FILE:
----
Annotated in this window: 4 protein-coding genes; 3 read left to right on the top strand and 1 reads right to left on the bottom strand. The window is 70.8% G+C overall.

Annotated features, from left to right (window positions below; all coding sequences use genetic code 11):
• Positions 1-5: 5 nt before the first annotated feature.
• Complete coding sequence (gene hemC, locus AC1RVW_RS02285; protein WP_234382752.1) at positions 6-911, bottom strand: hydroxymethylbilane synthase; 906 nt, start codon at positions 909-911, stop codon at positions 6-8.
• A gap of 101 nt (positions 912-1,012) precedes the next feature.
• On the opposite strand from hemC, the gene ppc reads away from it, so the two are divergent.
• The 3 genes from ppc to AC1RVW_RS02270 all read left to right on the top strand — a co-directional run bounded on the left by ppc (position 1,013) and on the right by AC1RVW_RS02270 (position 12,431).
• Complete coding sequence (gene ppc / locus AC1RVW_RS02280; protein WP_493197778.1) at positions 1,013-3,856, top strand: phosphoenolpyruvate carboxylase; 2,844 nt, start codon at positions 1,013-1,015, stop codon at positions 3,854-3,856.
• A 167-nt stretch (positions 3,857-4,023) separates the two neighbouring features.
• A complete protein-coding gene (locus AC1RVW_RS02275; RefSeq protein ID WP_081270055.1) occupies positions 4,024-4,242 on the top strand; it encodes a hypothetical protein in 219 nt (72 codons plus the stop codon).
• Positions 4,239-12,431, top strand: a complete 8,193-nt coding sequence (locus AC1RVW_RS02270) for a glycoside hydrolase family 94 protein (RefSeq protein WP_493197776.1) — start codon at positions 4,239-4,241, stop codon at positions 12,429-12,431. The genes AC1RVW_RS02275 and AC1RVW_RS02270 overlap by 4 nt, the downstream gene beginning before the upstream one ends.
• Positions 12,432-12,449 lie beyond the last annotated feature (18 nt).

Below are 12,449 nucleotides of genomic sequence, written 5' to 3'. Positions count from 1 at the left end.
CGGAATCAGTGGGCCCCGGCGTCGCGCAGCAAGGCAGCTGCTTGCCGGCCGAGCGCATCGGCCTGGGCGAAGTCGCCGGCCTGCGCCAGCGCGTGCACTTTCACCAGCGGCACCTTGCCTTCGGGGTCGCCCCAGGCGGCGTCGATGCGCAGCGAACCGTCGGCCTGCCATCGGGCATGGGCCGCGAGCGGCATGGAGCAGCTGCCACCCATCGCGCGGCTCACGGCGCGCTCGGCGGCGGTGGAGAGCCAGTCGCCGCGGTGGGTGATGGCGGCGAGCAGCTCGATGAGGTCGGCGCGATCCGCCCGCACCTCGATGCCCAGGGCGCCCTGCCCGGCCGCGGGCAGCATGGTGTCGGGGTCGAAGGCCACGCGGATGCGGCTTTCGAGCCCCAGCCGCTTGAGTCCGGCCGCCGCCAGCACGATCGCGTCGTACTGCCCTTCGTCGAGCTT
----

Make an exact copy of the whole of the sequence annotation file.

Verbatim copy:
Annotated in this window: 4 protein-coding genes; 3 read left to right on the top strand and 1 reads right to left on the bottom strand. The window is 70.8% G+C overall.

Annotated features, from left to right (window positions below; all coding sequences use genetic code 11):
• Positions 1-5: 5 nt before the first annotated feature.
• Complete coding sequence (gene hemC, locus AC1RVW_RS02285; protein WP_234382752.1) at positions 6-911, bottom strand: hydroxymethylbilane synthase; 906 nt, start codon at positions 909-911, stop codon at positions 6-8.
• A gap of 101 nt (positions 912-1,012) precedes the next feature.
• On the opposite strand from hemC, the gene ppc reads away from it, so the two are divergent.
• The 3 genes from ppc to AC1RVW_RS02270 all read left to right on the top strand — a co-directional run bounded on the left by ppc (position 1,013) and on the right by AC1RVW_RS02270 (position 12,431).
• Complete coding sequence (gene ppc / locus AC1RVW_RS02280; protein WP_493197778.1) at positions 1,013-3,856, top strand: phosphoenolpyruvate carboxylase; 2,844 nt, start codon at positions 1,013-1,015, stop codon at positions 3,854-3,856.
• A 167-nt stretch (positions 3,857-4,023) separates the two neighbouring features.
• A complete protein-coding gene (locus AC1RVW_RS02275; RefSeq protein ID WP_081270055.1) occupies positions 4,024-4,242 on the top strand; it encodes a hypothetical protein in 219 nt (72 codons plus the stop codon).
• Positions 4,239-12,431, top strand: a complete 8,193-nt coding sequence (locus AC1RVW_RS02270) for a glycoside hydrolase family 94 protein (RefSeq protein WP_493197776.1) — start codon at positions 4,239-4,241, stop codon at positions 12,429-12,431. The genes AC1RVW_RS02275 and AC1RVW_RS02270 overlap by 4 nt, the downstream gene beginning before the upstream one ends.
• Positions 12,432-12,449 lie beyond the last annotated feature (18 nt).

Below are 12,449 nucleotides of genomic sequence, written 5' to 3'. Positions count from 1 at the left end.
CGGAATCAGTGGGCCCCGGCGTCGCGCAGCAAGGCAGCTGCTTGCCGGCCGAGCGCATCGGCCTGGGCGAAGTCGCCGGCCTGCGCCAGCGCGTGCACTTTCACCAGCGGCACCTTGCCTTCGGGGTCGCCCCAGGCGGCGTCGATGCGCAGCGAACCGTCGGCCTGCCATCGGGCATGGGCCGCGAGCGGCATGGAGCAGCTGCCACCCATCGCGCGGCTCACGGCGCGCTCGGCGGCGGTGGAGAGCCAGTCGCCGCGGTGGGTGATGGCGGCGAGCAGCTCGATGAGGTCGGCGCGATCCGCCCGCACCTCGATGCCCAGGGCGCCCTGCCCGGCCGCGGGCAGCATGGTGTCGGGGTCGAAGGCCACGCGGATGCGGCTTTCGAGCCCCAGCCGCTTGAGTCCGGCCGCCGCCAGCACGATCGCGTCGTACTGCCCTTCGTCGAGCTT